Impeachment

Otherwise Lawful Powers and Impeachable Offenses

|The Volokh Conspiracy |

During the debates surrounding the Mueller investigation into possible Russian interference with the 2016 presidential elections, we heard a great deal about presidential use of "otherwise lawful powers." There were those who thought President Trump had committed criminal obstruction of justice in his efforts to bring the investigation to a rapid conclusion. Trump had not done the sort of things that any private individual might do to obstruct justice, such as tampering with documents or concealing evidence. Rather Trump had done things that only a sitting president could do. He had used, or contemplated using, the powers of his office to cut short the investigation by, for example, firing FBI director James Comey.

This gave rise to the difficult constitutional question of whether Congress could ever make it a criminal offense for a president to use his otherwise lawful powers as president. Robert Mueller thought that Congress probably could. William Barr thought Congress probably could not. I tended to agree with the attorney general on this point.

This does not mean that the president is beyond any accountability for how he uses his powers. As both I and the attorney general emphasized, the proper places to hold a president to account for abuses of his otherwise lawful powers are at the ballot box and in a court of impeachment.

Alan Dershowitz and my Volokh co-blogger Josh Blackman have contended that "otherwise legal conduct" cannot become an impeachable abuse of power. Otherwise, they say, anything that an ordinary politician might do could place them in the impeachment crosshairs. They would extend the argument that government officers cannot be criminally prosecuted for otherwise legal actions to also hold that they cannot be impeached for such actions.

This is a very sweeping doctrine, and one that is at odds with how the impeachment power was discussed and applied from the founding to today. It is ultimately subversive of the constitutional system of checks and balances.

Presidents, as well as other government officials, are given vast discretionary powers. Some of that discretionary power can and should be pared back through statute, but a great deal of discretion is unavoidable and even desirable and quite a lot is directly vested in the president by the Constitution itself. We hope that officers will use that discretion wisely, but they might use it foolishly. They might even abuse it in a host of ways.

The question then becomes what can or should be done about officers who abuse their power, who act within the scope of their otherwise lawful power but who do so in intemperate, imperious, despotic, or dangerous ways. The effective answer offered by the Dershowitz theory is that one should wait until the next election—if there is a next election that is relevant to that particular abusive officer—and replace the officer. In the meantime, the country should simply suffer whatever damage the abusive officer is willing to mete out.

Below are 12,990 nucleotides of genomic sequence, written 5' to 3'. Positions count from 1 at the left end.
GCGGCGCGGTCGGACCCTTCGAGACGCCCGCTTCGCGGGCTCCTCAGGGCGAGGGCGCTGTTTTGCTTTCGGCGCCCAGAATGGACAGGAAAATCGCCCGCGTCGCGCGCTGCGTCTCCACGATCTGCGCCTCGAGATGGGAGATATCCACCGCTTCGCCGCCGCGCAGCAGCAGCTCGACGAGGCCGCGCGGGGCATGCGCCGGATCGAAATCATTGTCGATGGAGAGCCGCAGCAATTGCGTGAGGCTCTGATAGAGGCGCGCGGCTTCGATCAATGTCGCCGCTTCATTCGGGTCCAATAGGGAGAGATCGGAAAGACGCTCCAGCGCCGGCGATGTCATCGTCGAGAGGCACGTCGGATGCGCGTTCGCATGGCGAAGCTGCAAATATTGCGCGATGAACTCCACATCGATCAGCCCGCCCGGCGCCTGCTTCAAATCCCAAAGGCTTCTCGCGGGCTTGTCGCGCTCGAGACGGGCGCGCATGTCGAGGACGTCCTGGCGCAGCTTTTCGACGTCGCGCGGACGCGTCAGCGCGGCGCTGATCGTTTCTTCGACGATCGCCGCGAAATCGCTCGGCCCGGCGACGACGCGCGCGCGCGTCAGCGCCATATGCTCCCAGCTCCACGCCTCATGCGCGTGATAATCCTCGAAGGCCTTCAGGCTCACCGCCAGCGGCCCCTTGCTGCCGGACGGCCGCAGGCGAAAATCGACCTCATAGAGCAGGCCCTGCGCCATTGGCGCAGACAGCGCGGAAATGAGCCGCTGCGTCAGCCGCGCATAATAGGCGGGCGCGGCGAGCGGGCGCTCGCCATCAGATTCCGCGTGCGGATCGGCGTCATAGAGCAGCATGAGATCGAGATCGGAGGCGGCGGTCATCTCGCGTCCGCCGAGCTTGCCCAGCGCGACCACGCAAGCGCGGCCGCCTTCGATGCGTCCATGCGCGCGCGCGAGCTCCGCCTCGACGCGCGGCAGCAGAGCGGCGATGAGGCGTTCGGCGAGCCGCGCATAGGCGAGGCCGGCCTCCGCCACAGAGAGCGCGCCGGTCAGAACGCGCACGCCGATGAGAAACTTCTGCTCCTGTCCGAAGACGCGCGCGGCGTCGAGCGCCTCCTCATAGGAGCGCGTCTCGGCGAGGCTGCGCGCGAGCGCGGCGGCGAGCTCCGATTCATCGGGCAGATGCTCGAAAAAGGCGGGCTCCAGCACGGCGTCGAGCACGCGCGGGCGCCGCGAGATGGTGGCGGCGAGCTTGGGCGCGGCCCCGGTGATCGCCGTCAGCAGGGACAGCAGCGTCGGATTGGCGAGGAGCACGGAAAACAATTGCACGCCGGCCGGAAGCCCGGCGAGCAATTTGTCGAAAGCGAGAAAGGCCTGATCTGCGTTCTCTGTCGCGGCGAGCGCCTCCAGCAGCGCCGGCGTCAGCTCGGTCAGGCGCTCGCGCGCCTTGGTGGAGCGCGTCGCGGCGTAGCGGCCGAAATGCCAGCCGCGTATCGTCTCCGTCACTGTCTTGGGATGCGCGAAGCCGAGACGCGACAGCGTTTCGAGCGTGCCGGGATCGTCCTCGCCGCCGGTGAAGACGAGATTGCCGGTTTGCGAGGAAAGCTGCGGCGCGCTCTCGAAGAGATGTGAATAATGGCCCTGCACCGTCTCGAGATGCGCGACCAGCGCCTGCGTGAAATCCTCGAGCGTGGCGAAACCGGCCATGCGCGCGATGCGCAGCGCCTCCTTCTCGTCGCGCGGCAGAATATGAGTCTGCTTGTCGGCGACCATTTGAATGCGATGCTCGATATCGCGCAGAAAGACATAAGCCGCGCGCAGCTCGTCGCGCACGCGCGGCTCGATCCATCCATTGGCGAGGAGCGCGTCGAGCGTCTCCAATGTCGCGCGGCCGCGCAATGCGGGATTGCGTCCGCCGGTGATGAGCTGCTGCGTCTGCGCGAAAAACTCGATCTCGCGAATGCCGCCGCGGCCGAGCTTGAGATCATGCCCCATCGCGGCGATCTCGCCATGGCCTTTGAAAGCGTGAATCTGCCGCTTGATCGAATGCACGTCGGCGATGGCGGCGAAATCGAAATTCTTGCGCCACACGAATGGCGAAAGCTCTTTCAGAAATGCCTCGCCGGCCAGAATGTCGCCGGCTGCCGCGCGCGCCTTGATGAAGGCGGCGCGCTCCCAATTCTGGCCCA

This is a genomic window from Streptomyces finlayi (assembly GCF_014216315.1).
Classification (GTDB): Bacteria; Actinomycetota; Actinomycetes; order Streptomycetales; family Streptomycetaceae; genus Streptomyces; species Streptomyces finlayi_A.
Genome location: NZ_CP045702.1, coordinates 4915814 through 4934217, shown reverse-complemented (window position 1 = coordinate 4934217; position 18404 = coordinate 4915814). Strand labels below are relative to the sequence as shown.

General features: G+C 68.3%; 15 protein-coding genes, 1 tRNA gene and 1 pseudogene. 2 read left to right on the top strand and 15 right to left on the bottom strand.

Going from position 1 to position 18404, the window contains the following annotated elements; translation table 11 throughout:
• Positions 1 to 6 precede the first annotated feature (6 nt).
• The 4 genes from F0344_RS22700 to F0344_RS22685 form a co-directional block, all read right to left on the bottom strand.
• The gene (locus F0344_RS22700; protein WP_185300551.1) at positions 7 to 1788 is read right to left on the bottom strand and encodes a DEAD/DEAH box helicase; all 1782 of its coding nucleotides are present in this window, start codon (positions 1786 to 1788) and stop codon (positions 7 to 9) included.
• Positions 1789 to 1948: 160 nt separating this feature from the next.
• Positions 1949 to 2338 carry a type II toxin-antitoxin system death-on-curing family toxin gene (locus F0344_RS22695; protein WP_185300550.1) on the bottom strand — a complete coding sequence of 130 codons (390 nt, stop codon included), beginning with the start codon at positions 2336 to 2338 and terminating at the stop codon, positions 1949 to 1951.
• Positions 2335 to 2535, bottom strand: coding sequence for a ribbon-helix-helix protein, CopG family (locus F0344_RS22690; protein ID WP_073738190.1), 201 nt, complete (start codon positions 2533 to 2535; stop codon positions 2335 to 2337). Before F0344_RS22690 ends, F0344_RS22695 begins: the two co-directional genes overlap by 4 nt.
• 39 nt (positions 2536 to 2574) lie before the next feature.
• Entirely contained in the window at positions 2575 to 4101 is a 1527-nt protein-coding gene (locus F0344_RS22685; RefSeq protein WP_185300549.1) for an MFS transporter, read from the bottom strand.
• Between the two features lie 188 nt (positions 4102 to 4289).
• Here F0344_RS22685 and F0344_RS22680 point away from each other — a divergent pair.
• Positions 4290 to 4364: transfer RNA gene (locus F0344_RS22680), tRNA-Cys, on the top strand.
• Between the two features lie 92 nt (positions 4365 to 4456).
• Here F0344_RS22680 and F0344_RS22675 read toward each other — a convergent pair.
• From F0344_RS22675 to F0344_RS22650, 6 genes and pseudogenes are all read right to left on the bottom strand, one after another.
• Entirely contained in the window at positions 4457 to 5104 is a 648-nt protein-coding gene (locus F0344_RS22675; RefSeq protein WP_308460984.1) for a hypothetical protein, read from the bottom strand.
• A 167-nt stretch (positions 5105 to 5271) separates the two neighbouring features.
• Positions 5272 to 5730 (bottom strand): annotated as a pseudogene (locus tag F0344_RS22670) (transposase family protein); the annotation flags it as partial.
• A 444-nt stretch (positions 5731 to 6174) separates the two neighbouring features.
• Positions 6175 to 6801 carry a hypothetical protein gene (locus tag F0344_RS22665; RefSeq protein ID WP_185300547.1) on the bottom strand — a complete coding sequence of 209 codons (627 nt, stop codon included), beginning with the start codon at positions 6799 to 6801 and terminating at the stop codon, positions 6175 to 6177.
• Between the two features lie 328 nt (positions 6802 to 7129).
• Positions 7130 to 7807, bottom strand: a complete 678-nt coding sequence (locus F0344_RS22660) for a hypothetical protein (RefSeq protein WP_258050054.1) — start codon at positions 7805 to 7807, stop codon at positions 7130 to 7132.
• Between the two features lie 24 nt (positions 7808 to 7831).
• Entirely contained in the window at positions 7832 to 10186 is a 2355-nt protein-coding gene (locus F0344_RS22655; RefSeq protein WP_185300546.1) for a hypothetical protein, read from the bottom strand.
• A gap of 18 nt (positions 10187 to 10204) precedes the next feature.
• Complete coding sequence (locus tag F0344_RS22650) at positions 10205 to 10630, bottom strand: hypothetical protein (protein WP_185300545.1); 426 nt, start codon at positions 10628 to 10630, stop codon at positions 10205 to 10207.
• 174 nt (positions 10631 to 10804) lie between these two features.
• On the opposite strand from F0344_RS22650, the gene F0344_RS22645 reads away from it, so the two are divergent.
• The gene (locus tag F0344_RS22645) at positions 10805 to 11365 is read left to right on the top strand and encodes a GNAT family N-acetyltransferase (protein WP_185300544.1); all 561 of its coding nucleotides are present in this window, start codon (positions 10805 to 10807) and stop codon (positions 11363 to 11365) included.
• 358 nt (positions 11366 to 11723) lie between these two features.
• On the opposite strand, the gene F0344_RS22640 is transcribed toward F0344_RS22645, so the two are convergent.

This is contrary to the very purpose of including the impeachment power in the constitutional scheme. The framers recognized that the president, and other government officers, might abuse the discretionary power with which they are entrusted and they might do so in ways that are simply intolerable. A president who brazenly granted pardons to minions who engaged in criminal activity to advance the president's own goals should not be tolerated until election day. A president who categorically refused to cooperate in any way with congressional investigations into misconduct in the executive branch need not be tolerated for another four years. A president who sweepingly refused to enforce laws with which he disagreed under the cloak of prosecutorial discretion need not be left in the position of chief executive. A president who rashly used American military power to assassinate American citizens and foreign leaders abroad or invited cataclysmic war need not be left as commander in chief. A president who stubbornly refused to use military force to protect American citizens and territory from foreign military aggression need not be left to serve out his term. A president who directed executive branch officials to use all available lawful tools to harass and intimidate their political enemies without any credible rationale for doing so need not be left in office to continue his campaign of governmental harassment.

It is not easy to impeach and remove any government officer, let alone a president. A partisan majority in the House of Representatives might be able to abuse the impeachment power and convert it into a weapon of factional politics. Convincing a supermajority in the Senate to do the same has proven to be an insurmountable obstacle to bringing such an abuse to fruition. The supermajority requirement in the Senate is the ultimate check on the congressional use of the impeachment power.

Congress too might abuse its discretion in exercising its lawful power. It might impeach and even remove an officer without adequate justification. Ultimately, it will be up to the voters to determine whether Congress has used the impeachment power inappropriately. But the constitutional framers believed that if accusers could convince a supermajority of the Senate that an officer has grossly abused his or her otherwise lawful powers, the nation would be safer if those electorally accountable representatives of the people could take steps to remove that officer from power before too much damage was done.

An impeached officer might offer a variety of explanations to senators to try to convince them to acquit. A president might claim that he was in fact acting in the public interest. A president might claim that he had not realized that such an action would be seen as abusive. A president might claim that even if the actions that he took were misguided and wrong, they were not so consequential as to justify an early end to his tenure in office. A president might argue that the type of actions in dispute can and should be considered by the voters at the next election. A president might claim that the abusive actions in question had already been remedied and presented no further danger to the nation. If enough senators are convinced by such explanations, they can vote to acquit and let the voters judge whether they have made the right decision.